"The only flat part of the circuit is the start/finish straight," Tilke says. "Other than that, we tried to use the topography and keep all the hills. The first turn, I believe, will be the landmark." When I mention that I've heard complaints about all the blind corners, he shrugs. "The drivers get paid to drive," he says blithely. "The most important thing is the spectators."
Ironically, it's the spectators who appear to have been shortchanged in the rush to complete the track. Not, mind you, the VIPs in their luxury boxes or the beautiful people sipping champagne in the Formula One Paddock Club, but the hoi polloi dealing with bare-bones landscaping, narrow and rocky walkways, insufficient food stands, and concessions selling nothing but "official merchandise," which is F1-speak for "heinously overpriced tchotchkes."
A Red Bull polo shirt for $140, anyone? How about a Bernie Ecclestone puppet for $50? Cash only, by the way. There's more to F1 than racing on the track and business in the paddock. There's also world-class partying. In downtown Austin, nine square city blocks have been closed to traffic for an array of live music and vendors known collectively as Fan Fest. When I arrive Friday evening, the rappers on one stage outnumber the spectators in the audience. But it's early yet, and other acts are drawing bigger crowds.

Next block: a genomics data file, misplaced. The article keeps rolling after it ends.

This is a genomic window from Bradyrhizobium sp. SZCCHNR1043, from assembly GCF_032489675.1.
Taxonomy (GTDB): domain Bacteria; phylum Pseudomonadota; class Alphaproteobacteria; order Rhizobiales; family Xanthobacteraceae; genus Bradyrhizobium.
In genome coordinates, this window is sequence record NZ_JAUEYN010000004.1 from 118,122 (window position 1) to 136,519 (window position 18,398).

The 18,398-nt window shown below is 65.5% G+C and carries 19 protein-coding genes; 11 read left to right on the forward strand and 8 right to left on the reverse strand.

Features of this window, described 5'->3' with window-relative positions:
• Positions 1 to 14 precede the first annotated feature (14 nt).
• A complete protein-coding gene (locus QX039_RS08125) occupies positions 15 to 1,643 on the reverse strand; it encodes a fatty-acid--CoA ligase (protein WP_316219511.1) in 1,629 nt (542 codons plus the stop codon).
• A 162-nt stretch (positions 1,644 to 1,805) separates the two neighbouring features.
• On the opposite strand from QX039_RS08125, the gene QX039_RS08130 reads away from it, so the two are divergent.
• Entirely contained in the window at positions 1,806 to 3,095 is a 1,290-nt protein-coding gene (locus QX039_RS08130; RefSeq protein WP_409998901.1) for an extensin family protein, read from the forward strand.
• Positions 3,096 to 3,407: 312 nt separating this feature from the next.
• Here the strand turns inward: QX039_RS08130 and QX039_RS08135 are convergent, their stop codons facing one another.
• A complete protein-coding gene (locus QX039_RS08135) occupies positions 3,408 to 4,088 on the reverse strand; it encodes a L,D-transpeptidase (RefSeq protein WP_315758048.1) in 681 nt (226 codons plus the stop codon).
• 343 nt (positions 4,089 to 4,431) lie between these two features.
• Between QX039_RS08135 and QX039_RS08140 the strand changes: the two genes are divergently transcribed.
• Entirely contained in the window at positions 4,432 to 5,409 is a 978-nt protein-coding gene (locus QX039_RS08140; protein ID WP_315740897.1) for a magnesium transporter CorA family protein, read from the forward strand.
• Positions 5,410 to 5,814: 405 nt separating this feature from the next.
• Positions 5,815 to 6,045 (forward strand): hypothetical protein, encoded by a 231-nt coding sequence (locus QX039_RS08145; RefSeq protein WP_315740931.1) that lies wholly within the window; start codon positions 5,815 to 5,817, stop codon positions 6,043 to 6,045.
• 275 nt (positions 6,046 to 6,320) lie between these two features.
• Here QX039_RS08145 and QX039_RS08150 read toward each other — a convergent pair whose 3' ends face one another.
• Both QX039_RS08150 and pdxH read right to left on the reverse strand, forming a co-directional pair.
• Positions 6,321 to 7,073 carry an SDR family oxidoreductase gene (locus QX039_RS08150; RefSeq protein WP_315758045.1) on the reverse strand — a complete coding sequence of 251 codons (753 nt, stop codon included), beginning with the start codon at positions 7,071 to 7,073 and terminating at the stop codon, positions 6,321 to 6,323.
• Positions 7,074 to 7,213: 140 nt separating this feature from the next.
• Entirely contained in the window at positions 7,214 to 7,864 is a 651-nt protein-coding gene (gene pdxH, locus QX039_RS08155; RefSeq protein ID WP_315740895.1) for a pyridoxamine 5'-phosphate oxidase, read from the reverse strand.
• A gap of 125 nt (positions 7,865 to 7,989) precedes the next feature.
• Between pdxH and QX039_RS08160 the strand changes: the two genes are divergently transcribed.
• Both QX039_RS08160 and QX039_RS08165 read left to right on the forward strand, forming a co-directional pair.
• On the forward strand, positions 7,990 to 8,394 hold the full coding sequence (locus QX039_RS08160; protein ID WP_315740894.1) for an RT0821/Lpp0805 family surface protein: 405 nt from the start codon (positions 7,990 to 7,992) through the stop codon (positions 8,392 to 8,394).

My first stop is Lounge 88, a dance party where tables for ten are going for as much as $50,000 a pop. Although the media preview has been canceled, I'm still invited to hang out on the red carpet to meet arriving celebrities. Unfortunately, I don't recognize any of the first four to appear. (Granted, this probably says more about me than them.) So when I'm told that no more big names will be arriving for a while, I decide to bail. "But don't you want to see Carmen Electra?" a PR person plaintively calls to me as I leave.